Humans and horses age at different rates, which means an equine year is very different from a human year. However, the calculation isn’t a straightforward multiple as the age of the horse has to be factored in.
The first two horse years are equal to 6.5 human years. A 2-year-old horse has the equivalent of a 13-year-old human. From 2 years to 3 years old, a horse year is five human years.
From 3 years old, the rate slows down, but it’s still much faster than humans, averaging around 2.5 horse years per human year.
Therefore, a 5-year-old horse is 23 years old in human years. This rate of aging is then maintained for the rest of your horse’s life.
Here is our horse years to human year chart:
|Horse Years||Human Years|
The above horse years chart provides a great frame of reference, but it’s important not to take it literally. Every horse will grow old slightly differently as other factors play a role, rather than just the physical age.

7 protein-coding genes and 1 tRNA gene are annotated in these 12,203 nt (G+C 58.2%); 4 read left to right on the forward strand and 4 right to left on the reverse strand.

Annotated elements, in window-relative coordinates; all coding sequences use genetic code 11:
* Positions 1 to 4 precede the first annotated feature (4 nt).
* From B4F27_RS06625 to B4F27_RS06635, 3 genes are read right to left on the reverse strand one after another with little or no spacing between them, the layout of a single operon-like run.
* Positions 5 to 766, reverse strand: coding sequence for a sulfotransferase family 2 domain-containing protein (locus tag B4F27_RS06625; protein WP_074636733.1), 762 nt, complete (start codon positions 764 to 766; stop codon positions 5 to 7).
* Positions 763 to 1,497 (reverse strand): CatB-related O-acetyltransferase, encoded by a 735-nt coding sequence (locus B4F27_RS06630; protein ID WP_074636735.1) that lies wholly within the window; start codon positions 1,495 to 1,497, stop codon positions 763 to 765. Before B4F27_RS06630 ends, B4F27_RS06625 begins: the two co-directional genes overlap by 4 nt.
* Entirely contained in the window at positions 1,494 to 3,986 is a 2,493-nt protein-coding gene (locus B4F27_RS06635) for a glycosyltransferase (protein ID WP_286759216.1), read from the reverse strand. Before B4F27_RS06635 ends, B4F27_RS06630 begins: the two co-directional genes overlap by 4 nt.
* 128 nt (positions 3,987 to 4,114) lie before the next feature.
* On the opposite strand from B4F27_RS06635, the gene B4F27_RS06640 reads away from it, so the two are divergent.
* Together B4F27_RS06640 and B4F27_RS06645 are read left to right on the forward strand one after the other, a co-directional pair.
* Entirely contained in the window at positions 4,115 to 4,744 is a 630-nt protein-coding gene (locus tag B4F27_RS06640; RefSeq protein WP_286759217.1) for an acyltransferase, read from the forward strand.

Just like in humans, there are many things that can influence how many years a horse will live. These include breed, genetics, overall health, size, and lifestyle.
A balanced lifestyle and good nutrition play an integral part in keeping a horse healthy. If they’ve been overworked or had poor nutrition for prolonged periods, it will be detrimental to their well-being.
Other health issues can also play a part; even if the illness or condition doesn’t seem to be particularly threatening, it can make your horse weaker and less resilient.
And no matter what you do, some horses just won’t live as long. Ponies mature much more quickly but still tend to have a longer life expectancy than larger horses. Many of the equine records for long life spans have come from ponies!
Of course, do remember that all of these are just general rules and just like humans, horses are individuals and may lead much longer or shorter lives than you expect. Pay attention to their health and treat any problems quickly, however minor, and you may be able to help them to live for as long as possible.